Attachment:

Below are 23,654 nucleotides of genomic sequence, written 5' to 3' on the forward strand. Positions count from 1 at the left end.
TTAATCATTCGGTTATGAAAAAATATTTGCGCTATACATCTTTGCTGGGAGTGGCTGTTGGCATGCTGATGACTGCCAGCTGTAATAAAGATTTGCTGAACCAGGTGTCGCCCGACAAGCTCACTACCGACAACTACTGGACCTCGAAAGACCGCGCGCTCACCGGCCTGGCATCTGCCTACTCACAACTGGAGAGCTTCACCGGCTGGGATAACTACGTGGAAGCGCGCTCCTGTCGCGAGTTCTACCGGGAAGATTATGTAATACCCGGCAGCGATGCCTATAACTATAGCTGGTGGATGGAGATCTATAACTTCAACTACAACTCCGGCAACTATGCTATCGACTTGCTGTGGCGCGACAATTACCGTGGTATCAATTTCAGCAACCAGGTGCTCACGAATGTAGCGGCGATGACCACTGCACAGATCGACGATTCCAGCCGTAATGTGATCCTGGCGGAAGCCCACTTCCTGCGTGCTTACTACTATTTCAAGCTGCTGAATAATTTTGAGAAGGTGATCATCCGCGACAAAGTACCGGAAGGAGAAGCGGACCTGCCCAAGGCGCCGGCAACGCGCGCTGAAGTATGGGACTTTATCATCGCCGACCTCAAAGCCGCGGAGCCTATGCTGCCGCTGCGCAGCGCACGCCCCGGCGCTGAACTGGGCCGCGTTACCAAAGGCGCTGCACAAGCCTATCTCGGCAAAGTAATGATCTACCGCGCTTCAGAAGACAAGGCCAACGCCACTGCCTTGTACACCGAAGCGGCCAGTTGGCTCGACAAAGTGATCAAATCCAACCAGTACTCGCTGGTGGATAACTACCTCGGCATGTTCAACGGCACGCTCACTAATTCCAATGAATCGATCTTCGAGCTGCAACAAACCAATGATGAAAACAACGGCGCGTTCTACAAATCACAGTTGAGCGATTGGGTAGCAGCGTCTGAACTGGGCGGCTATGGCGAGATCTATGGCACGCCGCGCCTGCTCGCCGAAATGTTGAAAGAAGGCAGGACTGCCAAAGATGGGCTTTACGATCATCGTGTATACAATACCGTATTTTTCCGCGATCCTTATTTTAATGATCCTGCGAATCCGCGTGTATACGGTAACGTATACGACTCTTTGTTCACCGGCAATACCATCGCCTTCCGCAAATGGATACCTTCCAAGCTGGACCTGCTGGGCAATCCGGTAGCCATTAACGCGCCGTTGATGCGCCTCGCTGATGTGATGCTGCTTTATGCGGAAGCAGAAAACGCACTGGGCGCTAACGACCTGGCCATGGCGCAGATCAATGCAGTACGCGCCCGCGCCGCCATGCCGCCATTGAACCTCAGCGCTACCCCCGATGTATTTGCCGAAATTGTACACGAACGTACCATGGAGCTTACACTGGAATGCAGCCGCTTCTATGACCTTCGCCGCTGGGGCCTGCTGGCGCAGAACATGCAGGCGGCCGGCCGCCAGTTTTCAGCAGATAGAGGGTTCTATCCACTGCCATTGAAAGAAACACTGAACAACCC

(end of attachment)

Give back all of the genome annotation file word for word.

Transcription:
Below are 23,654 nucleotides of genomic sequence, written 5' to 3' on the forward strand. Positions count from 1 at the left end.
TTAATCATTCGGTTATGAAAAAATATTTGCGCTATACATCTTTGCTGGGAGTGGCTGTTGGCATGCTGATGACTGCCAGCTGTAATAAAGATTTGCTGAACCAGGTGTCGCCCGACAAGCTCACTACCGACAACTACTGGACCTCGAAAGACCGCGCGCTCACCGGCCTGGCATCTGCCTACTCACAACTGGAGAGCTTCACCGGCTGGGATAACTACGTGGAAGCGCGCTCCTGTCGCGAGTTCTACCGGGAAGATTATGTAATACCCGGCAGCGATGCCTATAACTATAGCTGGTGGATGGAGATCTATAACTTCAACTACAACTCCGGCAACTATGCTATCGACTTGCTGTGGCGCGACAATTACCGTGGTATCAATTTCAGCAACCAGGTGCTCACGAATGTAGCGGCGATGACCACTGCACAGATCGACGATTCCAGCCGTAATGTGATCCTGGCGGAAGCCCACTTCCTGCGTGCTTACTACTATTTCAAGCTGCTGAATAATTTTGAGAAGGTGATCATCCGCGACAAAGTACCGGAAGGAGAAGCGGACCTGCCCAAGGCGCCGGCAACGCGCGCTGAAGTATGGGACTTTATCATCGCCGACCTCAAAGCCGCGGAGCCTATGCTGCCGCTGCGCAGCGCACGCCCCGGCGCTGAACTGGGCCGCGTTACCAAAGGCGCTGCACAAGCCTATCTCGGCAAAGTAATGATCTACCGCGCTTCAGAAGACAAGGCCAACGCCACTGCCTTGTACACCGAAGCGGCCAGTTGGCTCGACAAAGTGATCAAATCCAACCAGTACTCGCTGGTGGATAACTACCTCGGCATGTTCAACGGCACGCTCACTAATTCCAATGAATCGATCTTCGAGCTGCAACAAACCAATGATGAAAACAACGGCGCGTTCTACAAATCACAGTTGAGCGATTGGGTAGCAGCGTCTGAACTGGGCGGCTATGGCGAGATCTATGGCACGCCGCGCCTGCTCGCCGAAATGTTGAAAGAAGGCAGGACTGCCAAAGATGGGCTTTACGATCATCGTGTATACAATACCGTATTTTTCCGCGATCCTTATTTTAATGATCCTGCGAATCCGCGTGTATACGGTAACGTATACGACTCTTTGTTCACCGGCAATACCATCGCCTTCCGCAAATGGATACCTTCCAAGCTGGACCTGCTGGGCAATCCGGTAGCCATTAACGCGCCGTTGATGCGCCTCGCTGATGTGATGCTGCTTTATGCGGAAGCAGAAAACGCACTGGGCGCTAACGACCTGGCCATGGCGCAGATCAATGCAGTACGCGCCCGCGCCGCCATGCCGCCATTGAACCTCAGCGCTACCCCCGATGTATTTGCCGAAATTGTACACGAACGTACCATGGAGCTTACACTGGAATGCAGCCGCTTCTATGACCTTCGCCGCTGGGGCCTGCTGGCGCAGAACATGCAGGCGGCCGGCCGCCAGTTTTCAGCAGATAGAGGGTTCTATCCACTGCCATTGAAAGAAACACTGAACAACCC